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Japan’s dairy industry still facing crisis after last summers typhoons
May 26, 2017

Japan’s dairy industry is in crisis mode as the country’s top milk producing area falls behind in raw milk production.

Slammed by destructive typhoons last summer and facing fundamental challenges, dairy farms in Japan’s large northern island of Hokkaido are struggling, their problems affecting people throughout the country.

“We’ve secured only 80% or so of feed for cows compared to normal years,” said Yukinori Oishi, who tends 220 milk cows in central Hokkaido. The town where he lives was one of the hardest hit by last summer’s unfortunate weather. Typhoons destroyed bridges, cut roadways and turned many fields used for growing feed grass to mud. Without access to his fields, Oishi could not harvest his grass.

He now partially relies on imported feed to cover the shortage of grass, but worries about his cows. Changing the type of feed can affect the amount of milk a cow produces.

Imported feed is also more expensive than locally grown grass. “We are struggling with soaring feed costs,” says Oishi. “At some point, we might have to consider reducing the number of cows [to correspond to the amount of available feed].”

Hokkaido’s importance

In the past few years, Japan has suffered occasional butter shortages, due largely to decreased milk production in dairy farms outside Hokkaido. These farms are generally smaller than their northern counterparts, and thus more susceptible to external forces that can affect production. Because they lack sufficient land to graze their herds, these farms rely on imported feed. And if the yen weakens, feed costs can balloon, affecting the farms’ bottom lines and sometimes resulting in closures.

As a result, Hokkaido’s share of milk production by volume increased to 53% in 2015, from 43% in 2000.

Raw milk from dairy farms outside Hokkaido is mostly consumed locally as drinking milk. To cover shortages of this milk, raw milk from the prefecture is shipped to the affected areas.

The butter shortages in 2014 and 2015 were the result of milk shipped from Hokkaido being used mainly for drinking milk rather than for butter, with shipments from the north increasing 5% to 6% annually.

Japan’s pricing structure for milk products can be blamed for this: Raw milk used for producing drinking milk is priced higher than milk used to make butter, cheese and other processed dairy products. As a result, a smaller portion of raw milk was allocated for butter.

Hokkaido accounts for more than 80% of domestic butter. The only way to increase butter production in the country is to increase raw milk production in the prefecture. Dairy farmers in Hokkaido have tried hard to do this, even going so far as to keep old cows that should be retired on milk production lines. And their efforts had paid off: Since 2015, Hokkaido had managed to increase raw milk production.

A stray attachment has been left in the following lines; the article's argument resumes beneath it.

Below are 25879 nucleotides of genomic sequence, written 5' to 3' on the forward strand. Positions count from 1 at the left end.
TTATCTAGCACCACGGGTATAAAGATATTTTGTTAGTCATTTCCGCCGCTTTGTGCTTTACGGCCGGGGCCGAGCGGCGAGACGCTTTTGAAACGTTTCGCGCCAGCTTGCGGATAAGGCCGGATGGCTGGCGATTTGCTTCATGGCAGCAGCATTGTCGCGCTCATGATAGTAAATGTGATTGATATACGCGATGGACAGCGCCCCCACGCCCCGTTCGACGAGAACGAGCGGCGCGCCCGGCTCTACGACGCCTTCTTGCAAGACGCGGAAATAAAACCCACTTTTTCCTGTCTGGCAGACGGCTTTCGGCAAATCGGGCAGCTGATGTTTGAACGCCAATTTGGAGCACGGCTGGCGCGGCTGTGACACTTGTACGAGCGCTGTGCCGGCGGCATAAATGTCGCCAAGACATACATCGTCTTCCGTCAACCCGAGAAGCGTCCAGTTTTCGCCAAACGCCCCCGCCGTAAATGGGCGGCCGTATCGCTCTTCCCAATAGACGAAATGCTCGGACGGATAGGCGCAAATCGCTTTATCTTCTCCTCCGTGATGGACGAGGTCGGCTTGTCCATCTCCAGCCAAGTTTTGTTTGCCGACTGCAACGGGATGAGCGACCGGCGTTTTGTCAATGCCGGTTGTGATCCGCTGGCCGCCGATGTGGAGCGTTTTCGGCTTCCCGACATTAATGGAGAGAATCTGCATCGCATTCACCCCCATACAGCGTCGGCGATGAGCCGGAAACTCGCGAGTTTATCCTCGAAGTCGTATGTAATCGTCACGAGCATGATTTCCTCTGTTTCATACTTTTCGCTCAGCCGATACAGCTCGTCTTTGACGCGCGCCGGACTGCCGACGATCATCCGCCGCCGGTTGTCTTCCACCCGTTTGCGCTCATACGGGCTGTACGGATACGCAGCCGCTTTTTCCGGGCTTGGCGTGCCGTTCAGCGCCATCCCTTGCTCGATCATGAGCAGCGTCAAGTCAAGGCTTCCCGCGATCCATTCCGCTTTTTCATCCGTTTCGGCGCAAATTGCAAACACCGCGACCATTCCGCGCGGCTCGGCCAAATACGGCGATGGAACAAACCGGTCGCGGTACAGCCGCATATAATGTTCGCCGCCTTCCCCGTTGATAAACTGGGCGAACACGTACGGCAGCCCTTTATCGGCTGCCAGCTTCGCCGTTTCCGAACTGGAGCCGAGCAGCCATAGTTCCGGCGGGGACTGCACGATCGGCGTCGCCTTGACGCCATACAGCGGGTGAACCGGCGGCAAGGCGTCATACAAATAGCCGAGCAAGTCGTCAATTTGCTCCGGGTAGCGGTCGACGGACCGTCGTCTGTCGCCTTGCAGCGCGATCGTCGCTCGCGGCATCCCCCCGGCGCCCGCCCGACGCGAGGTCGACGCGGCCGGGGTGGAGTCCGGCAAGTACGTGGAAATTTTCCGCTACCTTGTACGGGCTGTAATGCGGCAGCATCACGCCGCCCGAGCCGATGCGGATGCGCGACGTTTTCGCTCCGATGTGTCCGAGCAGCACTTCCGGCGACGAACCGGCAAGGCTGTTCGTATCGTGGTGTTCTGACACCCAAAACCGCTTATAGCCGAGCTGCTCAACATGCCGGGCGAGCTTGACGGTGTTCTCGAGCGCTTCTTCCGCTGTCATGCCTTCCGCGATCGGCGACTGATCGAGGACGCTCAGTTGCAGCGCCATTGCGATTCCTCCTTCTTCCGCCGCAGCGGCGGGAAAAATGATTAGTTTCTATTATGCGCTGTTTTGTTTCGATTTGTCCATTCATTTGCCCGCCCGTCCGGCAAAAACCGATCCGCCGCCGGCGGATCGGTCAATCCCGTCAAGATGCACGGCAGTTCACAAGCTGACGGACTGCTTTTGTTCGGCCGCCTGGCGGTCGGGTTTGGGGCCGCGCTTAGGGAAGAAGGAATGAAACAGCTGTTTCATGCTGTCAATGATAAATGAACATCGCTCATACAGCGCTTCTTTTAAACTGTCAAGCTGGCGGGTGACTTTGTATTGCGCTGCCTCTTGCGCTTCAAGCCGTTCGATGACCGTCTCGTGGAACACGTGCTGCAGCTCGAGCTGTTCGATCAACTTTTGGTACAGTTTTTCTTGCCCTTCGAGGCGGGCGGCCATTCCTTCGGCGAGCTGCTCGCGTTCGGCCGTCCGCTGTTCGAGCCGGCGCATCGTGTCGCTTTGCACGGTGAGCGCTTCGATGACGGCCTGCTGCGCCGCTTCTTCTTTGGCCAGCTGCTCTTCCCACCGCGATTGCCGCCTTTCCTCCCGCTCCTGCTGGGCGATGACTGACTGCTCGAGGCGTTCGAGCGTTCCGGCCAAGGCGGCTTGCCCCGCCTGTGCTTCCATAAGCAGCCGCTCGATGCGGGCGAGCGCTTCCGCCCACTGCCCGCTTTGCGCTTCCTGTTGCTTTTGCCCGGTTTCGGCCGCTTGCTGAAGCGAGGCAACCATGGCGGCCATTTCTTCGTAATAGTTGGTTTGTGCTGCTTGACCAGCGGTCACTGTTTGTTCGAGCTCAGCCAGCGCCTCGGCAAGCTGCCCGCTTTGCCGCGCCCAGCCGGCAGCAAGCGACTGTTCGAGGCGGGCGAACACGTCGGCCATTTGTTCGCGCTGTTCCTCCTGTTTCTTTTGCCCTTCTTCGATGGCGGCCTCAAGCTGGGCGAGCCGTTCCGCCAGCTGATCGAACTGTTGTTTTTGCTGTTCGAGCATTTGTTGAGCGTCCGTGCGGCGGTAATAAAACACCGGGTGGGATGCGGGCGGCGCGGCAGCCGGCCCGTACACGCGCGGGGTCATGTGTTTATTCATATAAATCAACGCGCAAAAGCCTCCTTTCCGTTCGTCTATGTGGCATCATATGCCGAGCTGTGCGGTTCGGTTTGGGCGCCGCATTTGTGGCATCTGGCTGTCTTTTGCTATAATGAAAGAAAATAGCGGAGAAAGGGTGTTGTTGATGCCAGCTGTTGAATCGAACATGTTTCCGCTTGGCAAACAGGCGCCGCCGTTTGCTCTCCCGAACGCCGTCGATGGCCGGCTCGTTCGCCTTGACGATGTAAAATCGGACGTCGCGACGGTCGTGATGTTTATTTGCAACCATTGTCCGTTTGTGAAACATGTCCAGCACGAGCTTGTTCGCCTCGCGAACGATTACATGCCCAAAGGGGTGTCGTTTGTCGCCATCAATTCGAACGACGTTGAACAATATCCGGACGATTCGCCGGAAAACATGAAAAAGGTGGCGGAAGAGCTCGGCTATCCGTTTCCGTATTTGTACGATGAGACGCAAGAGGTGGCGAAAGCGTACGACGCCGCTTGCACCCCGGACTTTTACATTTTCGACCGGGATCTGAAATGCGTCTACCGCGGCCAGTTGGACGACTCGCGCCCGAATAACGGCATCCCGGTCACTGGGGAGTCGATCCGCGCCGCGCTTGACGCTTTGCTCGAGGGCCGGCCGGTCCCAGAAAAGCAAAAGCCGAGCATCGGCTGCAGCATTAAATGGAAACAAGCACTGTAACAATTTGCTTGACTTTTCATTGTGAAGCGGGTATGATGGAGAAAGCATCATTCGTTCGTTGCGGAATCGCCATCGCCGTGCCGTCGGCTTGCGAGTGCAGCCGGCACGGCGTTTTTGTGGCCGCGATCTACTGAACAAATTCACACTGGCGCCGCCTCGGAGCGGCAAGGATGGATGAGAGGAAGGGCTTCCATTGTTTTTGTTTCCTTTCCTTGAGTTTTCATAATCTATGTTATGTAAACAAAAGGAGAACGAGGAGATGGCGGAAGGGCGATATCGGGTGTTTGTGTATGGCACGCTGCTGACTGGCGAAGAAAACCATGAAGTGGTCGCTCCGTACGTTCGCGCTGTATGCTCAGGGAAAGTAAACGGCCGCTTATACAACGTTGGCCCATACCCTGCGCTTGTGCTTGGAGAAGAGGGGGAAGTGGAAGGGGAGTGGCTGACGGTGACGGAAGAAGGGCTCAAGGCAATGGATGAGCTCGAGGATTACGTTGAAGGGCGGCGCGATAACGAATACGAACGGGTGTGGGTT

But the 2016 typhoons laid waste to these efforts. The inclement weather damaged feed grass for cows, resulting in decreased raw milk production. Since September of last year, production volume has seen year-on-year declines every month.

Rising prices

The shortage of raw milk has led the Hokuren Federation of Agricultural Cooperatives, which controls 98% of raw milk distribution in Hokkaido, to raise prices to makers of dairy products in April.

Consumers are beginning to feel the effects of the price hikes. Earlier this month, Megmilk Snow Brand raised prices of its popular cheeses by 2.5% to 4.3%. Other leading makers, including Meiji, a unit of Meiji Holdings, and Morinaga Milk Industry, are looking to increase their butter prices in June.

Meanwhile, the situation is unlikely to improve, even as the harvest season approaches. “The volume of raw milk production will keep falling over the long term,” said Morinaga Milk Director Yoichi Onuki.

Koichiro Shiozaki, a Meiji Holdings director, sees more price hikes for raw milk. “It will take a while before the price stabilizes,” he predicted.

Changes on the farm

Another factor keeping raw milk prices high is that more dairy farmers are shifting to other products.

Yasuhiro Uehara, a 53-year-old farmer based in eastern Hokkaido, stopped raising cows and began growing buckwheat several years ago. The region has been important to Hokkaido’s dairy industry. In 2009, there were virtually no fields growing buckwheat, a key ingredient in soba, a popular type of noodle. Last year, however, buckwheat fields totaled more than 700 hectares.

“Since I was small, my mother always seemed to be milking cows,” Uehara says. “She is now happy without this burden.”

Dairy farmers lead a demanding life. Cows have to be milked every day, otherwise they get sick. “Now we can get away from home and go on trips in summer and over the New Year holidays,” says Uehara.

As of 2016, the number of dairy farms in Hokkaido stood at 6,490, two thirds the number of 15 years ago.

Adding to the industry’s woes is the declining number of young dairy cows, which in a few years would be expected to start producing milk. Owing to the rising popularity of Japanese beef, some farmers are turning their dairy cows into beef cattle, which present a more lucrative opportunity with less effort.

Any way one looks at the dairy crisis in Japan, it is a problem that will not soon go away.

 

Source: Nikkei Asian Review



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